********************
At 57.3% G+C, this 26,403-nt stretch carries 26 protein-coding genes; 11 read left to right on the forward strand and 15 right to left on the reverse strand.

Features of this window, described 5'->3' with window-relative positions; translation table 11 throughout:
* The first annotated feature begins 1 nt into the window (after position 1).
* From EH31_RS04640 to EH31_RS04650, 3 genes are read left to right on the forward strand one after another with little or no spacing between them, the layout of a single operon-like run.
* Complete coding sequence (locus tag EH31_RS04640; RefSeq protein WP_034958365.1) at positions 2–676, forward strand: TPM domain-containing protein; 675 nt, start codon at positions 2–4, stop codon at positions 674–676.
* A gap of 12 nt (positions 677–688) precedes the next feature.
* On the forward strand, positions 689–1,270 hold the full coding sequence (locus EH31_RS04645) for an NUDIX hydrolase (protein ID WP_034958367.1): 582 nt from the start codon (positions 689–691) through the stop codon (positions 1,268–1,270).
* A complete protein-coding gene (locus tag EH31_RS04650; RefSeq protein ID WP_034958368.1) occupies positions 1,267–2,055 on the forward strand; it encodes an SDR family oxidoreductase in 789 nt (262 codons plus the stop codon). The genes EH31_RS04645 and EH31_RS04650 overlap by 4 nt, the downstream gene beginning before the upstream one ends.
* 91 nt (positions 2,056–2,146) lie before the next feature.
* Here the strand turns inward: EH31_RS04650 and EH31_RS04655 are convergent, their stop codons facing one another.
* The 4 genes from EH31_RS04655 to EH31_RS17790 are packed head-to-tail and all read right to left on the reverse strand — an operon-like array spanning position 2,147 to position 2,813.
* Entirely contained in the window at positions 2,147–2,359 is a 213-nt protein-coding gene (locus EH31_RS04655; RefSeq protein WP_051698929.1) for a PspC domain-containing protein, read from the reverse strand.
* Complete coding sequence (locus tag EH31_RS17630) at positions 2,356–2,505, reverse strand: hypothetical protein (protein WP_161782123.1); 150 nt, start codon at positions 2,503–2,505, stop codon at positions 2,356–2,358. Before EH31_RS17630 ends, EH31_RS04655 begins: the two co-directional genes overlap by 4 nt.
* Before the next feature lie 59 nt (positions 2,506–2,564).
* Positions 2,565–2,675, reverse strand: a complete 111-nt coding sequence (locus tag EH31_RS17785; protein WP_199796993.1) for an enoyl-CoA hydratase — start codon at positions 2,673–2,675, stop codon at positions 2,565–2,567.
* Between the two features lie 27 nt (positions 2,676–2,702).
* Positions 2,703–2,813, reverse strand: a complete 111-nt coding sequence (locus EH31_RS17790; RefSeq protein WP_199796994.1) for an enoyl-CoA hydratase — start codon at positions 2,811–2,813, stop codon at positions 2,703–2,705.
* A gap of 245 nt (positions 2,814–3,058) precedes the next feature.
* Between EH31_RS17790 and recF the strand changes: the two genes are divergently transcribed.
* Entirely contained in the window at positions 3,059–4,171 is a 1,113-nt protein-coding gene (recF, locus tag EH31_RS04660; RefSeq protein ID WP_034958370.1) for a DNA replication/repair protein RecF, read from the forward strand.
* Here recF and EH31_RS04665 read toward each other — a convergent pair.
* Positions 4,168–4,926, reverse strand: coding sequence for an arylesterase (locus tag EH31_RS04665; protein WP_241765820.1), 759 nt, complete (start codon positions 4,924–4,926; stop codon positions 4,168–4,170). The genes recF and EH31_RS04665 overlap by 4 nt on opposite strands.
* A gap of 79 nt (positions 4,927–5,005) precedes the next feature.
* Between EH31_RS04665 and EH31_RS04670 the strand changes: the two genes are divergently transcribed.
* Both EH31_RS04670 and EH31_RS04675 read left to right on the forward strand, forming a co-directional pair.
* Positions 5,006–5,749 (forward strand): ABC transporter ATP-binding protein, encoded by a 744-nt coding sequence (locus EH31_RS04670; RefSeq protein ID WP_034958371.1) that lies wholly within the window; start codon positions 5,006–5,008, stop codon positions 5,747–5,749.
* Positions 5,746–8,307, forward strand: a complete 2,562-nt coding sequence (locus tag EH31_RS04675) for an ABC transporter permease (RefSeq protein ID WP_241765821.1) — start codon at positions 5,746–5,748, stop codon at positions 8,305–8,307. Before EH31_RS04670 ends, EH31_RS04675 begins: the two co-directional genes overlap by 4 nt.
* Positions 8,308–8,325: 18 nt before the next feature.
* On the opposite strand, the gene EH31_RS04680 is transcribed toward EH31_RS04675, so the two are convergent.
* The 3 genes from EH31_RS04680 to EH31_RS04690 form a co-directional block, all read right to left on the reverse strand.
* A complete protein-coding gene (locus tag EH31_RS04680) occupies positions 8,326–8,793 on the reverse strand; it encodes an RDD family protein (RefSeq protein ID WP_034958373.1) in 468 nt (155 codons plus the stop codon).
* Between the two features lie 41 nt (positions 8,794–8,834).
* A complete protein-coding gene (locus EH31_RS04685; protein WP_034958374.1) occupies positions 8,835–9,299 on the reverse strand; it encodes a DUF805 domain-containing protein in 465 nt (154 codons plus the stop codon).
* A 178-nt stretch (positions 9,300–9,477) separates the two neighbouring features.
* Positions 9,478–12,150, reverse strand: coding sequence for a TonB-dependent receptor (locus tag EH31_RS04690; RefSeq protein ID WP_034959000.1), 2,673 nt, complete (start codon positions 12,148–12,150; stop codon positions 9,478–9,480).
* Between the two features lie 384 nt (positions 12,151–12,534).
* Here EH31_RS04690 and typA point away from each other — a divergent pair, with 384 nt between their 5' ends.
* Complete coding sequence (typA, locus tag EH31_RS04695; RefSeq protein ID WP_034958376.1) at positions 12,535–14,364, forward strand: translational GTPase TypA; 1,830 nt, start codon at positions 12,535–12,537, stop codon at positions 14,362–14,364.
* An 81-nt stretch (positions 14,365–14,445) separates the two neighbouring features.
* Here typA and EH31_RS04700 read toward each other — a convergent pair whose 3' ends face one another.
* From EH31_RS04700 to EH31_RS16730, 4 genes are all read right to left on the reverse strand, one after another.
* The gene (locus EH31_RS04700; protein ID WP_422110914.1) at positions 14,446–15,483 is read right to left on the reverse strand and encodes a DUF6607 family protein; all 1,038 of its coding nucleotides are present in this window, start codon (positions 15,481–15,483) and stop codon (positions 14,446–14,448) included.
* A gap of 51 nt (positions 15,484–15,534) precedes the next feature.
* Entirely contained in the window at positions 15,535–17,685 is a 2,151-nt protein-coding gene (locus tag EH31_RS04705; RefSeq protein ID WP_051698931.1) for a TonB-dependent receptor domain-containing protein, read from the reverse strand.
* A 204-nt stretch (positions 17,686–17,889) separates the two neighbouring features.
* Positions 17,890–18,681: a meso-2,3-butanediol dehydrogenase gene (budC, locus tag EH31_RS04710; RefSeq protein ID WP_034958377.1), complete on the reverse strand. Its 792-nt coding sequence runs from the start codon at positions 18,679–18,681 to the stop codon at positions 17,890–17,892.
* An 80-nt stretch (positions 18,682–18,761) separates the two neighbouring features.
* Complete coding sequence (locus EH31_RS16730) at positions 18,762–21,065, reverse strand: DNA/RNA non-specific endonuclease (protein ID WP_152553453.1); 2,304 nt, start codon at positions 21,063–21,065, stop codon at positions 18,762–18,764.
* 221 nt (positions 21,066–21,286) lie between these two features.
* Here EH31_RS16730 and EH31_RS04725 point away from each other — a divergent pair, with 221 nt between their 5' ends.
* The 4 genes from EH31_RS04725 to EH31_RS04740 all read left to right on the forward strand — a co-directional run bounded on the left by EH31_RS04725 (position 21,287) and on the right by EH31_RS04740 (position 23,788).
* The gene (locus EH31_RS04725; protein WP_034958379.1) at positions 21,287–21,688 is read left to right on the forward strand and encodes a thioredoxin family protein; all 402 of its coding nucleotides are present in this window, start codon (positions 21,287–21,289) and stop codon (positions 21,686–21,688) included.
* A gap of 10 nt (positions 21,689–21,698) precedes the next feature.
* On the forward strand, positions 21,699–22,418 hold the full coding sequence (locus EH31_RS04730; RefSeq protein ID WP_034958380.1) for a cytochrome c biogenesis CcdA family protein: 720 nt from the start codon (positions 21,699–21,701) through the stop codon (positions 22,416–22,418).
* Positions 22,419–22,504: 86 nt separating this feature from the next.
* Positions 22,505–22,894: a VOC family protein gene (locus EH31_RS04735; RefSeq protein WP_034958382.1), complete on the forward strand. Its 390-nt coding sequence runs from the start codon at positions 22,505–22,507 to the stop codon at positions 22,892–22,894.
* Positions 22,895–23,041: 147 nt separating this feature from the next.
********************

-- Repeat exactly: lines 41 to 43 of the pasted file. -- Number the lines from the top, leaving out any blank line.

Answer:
* From EH31_RS04700 to EH31_RS16730, 4 genes are all read right to left on the reverse strand, one after another.
* The gene (locus EH31_RS04700; protein ID WP_422110914.1) at positions 14,446–15,483 is read right to left on the reverse strand and encodes a DUF6607 family protein; all 1,038 of its coding nucleotides are present in this window, start codon (positions 15,481–15,483) and stop codon (positions 14,446–14,448) included.
* A gap of 51 nt (positions 15,484–15,534) precedes the next feature.